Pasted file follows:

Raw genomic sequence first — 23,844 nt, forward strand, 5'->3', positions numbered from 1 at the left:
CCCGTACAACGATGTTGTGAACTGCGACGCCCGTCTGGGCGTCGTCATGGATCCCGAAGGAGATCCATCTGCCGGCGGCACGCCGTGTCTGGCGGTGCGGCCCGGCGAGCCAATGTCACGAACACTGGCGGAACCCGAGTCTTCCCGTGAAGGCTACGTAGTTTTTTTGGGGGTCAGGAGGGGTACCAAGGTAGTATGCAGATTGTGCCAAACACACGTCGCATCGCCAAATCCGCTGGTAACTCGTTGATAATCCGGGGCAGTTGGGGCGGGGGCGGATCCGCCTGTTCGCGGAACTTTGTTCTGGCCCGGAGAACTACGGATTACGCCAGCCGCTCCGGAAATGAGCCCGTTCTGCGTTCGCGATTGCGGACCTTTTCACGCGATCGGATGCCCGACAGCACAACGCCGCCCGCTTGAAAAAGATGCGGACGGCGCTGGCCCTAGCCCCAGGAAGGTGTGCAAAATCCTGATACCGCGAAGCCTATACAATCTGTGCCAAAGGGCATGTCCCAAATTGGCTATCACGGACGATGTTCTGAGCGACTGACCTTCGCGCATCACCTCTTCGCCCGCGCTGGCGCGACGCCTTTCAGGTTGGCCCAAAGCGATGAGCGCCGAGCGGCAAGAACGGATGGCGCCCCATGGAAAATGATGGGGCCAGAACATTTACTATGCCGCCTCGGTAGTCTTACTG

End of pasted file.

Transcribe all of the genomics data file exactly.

Raw genomic sequence first — 23,844 nt, forward strand, 5'->3', positions numbered from 1 at the left:
CCCGTACAACGATGTTGTGAACTGCGACGCCCGTCTGGGCGTCGTCATGGATCCCGAAGGAGATCCATCTGCCGGCGGCACGCCGTGTCTGGCGGTGCGGCCCGGCGAGCCAATGTCACGAACACTGGCGGAACCCGAGTCTTCCCGTGAAGGCTACGTAGTTTTTTTGGGGGTCAGGAGGGGTACCAAGGTAGTATGCAGATTGTGCCAAACACACGTCGCATCGCCAAATCCGCTGGTAACTCGTTGATAATCCGGGGCAGTTGGGGCGGGGGCGGATCCGCCTGTTCGCGGAACTTTGTTCTGGCCCGGAGAACTACGGATTACGCCAGCCGCTCCGGAAATGAGCCCGTTCTGCGTTCGCGATTGCGGACCTTTTCACGCGATCGGATGCCCGACAGCACAACGCCGCCCGCTTGAAAAAGATGCGGACGGCGCTGGCCCTAGCCCCAGGAAGGTGTGCAAAATCCTGATACCGCGAAGCCTATACAATCTGTGCCAAAGGGCATGTCCCAAATTGGCTATCACGGACGATGTTCTGAGCGACTGACCTTCGCGCATCACCTCTTCGCCCGCGCTGGCGCGACGCCTTTCAGGTTGGCCCAAAGCGATGAGCGCCGAGCGGCAAGAACGGATGGCGCCCCATGGAAAATGATGGGGCCAGAACATTTACTATGCCGCCTCGGTAGTCTTACTG